It’s no secret that I am a chronic overthinker. I also worry like it’s my job. Put those together and you have a lethal combination of woe when it comes to unresponsive clients.

We have all experienced the potential client fizzle out. At first everything is great, they seem to really dig you, and then before too long, radio silence. While this problem can leave a lot of freelancers feeling rejected and disappointed, there are some secrets to surviving this issue.

However, what if you got the gig? You have emailed your client a few times, and it seems that the communication is spotty or downright nonexistent. Now what?

Stage 1: Everything is perfect and right with the universe

You got the job, your client is excited, you are happy, everything is great. Your emails are answered in a timely manner, and your questions are responded to appropriately and thoughtfully. What could go wrong?*

*Note to freelancers with perfectly responsive clients, you can stop reading now.

Stage 2: You realize your client is kind of a flake

If there is one thing that I cannot stand, it’s when you get into a back and forth with a client, where both are offering quick fire responses, and then all of the sudden, they disappear.

The thing I always try to remember in those situations, is that my clients may not be surgically bonded to their computers, things happen, people eat lunch. Give your client time to get back to you. If there is a pressing question that has gone unanswered, give them to the end of the workday, but then make sure you follow up.

Stage 3: Abandoning all hope while feeling OK

Once you have gotten through the honeymoon, the wishful thinking, and the fruitless follow-ups, sometimes you just have to accept that your client is bad at communication. Personally, I have a tendency to take unreciprocal communication very personally. So as soon as I accept that my client might just be a flake and that it’s not a personal affront to me, I usually feel better.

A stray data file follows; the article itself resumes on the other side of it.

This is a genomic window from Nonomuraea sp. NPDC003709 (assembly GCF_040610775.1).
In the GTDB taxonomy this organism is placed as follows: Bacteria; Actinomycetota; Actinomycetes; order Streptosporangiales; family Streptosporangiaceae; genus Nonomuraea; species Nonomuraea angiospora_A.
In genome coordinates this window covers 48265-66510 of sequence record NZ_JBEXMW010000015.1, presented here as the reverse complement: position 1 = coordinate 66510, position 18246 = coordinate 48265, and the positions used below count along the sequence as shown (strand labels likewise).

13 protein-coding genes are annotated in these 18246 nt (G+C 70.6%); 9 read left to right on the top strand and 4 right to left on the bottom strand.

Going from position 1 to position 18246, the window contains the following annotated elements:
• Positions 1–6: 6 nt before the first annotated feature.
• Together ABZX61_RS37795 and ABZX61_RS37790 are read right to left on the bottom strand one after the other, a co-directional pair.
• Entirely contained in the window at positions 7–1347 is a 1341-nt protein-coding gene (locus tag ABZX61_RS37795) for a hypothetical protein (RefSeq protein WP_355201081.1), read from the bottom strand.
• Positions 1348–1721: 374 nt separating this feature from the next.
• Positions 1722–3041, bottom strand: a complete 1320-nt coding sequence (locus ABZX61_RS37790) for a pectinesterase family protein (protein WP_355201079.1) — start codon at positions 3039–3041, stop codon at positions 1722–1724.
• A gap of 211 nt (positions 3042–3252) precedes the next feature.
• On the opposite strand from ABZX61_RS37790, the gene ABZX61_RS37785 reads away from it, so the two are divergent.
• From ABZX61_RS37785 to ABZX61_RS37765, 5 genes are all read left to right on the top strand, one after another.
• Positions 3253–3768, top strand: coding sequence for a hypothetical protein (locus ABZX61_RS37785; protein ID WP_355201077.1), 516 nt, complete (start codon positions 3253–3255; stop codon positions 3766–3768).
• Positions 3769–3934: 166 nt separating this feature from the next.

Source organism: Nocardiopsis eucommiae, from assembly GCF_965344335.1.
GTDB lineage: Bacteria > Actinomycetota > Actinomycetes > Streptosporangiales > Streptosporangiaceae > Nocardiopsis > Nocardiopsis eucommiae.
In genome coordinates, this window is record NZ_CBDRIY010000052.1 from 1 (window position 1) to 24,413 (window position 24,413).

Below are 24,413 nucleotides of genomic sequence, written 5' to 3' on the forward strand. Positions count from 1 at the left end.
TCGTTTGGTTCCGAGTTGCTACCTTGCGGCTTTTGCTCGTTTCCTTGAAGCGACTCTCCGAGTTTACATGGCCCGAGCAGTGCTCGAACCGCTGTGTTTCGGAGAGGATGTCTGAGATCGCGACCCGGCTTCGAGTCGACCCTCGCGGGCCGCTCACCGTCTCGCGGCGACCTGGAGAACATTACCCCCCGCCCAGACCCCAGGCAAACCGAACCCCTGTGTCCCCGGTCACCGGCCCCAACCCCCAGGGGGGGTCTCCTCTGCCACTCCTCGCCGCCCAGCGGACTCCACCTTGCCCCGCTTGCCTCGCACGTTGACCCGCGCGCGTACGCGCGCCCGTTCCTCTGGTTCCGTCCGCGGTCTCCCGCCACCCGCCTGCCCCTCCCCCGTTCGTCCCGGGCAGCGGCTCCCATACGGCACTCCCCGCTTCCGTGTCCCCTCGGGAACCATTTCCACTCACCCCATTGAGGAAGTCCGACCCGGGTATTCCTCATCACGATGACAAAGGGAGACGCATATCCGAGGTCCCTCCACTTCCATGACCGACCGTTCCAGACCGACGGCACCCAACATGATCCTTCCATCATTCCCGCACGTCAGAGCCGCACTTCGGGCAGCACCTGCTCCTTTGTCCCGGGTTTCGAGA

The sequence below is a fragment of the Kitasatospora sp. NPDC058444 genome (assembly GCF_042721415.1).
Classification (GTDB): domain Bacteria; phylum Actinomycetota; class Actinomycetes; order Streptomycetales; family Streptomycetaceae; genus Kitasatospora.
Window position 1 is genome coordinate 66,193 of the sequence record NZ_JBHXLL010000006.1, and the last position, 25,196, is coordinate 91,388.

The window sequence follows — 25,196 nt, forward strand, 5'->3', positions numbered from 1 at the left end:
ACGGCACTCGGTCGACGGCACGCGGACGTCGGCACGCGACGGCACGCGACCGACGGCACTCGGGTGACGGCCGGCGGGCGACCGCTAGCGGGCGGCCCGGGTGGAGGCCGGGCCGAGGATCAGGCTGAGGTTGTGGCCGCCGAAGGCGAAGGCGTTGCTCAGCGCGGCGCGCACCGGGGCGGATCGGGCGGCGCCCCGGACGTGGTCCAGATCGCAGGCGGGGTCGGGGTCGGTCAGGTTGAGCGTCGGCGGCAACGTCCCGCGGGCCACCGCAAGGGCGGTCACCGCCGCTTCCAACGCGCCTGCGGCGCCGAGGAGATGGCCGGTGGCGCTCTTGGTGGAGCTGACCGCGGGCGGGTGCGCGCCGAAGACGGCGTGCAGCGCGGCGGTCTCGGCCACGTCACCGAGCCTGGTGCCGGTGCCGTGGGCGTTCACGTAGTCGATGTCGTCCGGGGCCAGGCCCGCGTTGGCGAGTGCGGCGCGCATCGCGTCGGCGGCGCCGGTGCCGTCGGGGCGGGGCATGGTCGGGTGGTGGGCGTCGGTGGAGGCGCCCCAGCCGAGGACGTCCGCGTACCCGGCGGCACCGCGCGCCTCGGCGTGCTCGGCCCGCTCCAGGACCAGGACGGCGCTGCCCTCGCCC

A good thing to do at this stage is to analyze the communication you have had with your client, what works, what doesn’t work? Maybe they are more of a phone person, or maybe you notice that they don’t answer emails after noon. Try to work within their communication boundaries and see if that improves things.

Stage 4: Set your own communication boundaries

Eventually things must come to a head in dealing with unresponsive clients for prolonged periods of time. Deciding what your expectations for a client are and expressing those when things get frustrating is going to make everyone's lives easier. It may be that your client doesn’t understand your perspective as a freelancer, and even though they are not your boss from time to time you may need guidance or feedback (in a timely manner!).

Stage 5: Manage expectations from the start

It’s natural to want to be super breezy and cool when starting a new relationship with a client. However, sometimes getting the awkward stuff out of the way and setting expectations from the start will make your relationship much better going forward.

Draw from your past frustrating experiences and let your new clients know that this is how you like to operate. Take into consideration their feedback and communication styles and try to come up with a plan of action. It may seem silly to plan how you are going to talk about things, but like any strong relationship, personal or professional, good communication is key.

Freelancers, what are your strategies for dealing with unresponsive clients?

Ashlee Christian is from the north-side of Chicago and will never stop saying "pop" or eating pizza with a fork and knife, so please stop trying to change her. Follow her on Twitter @nomadnation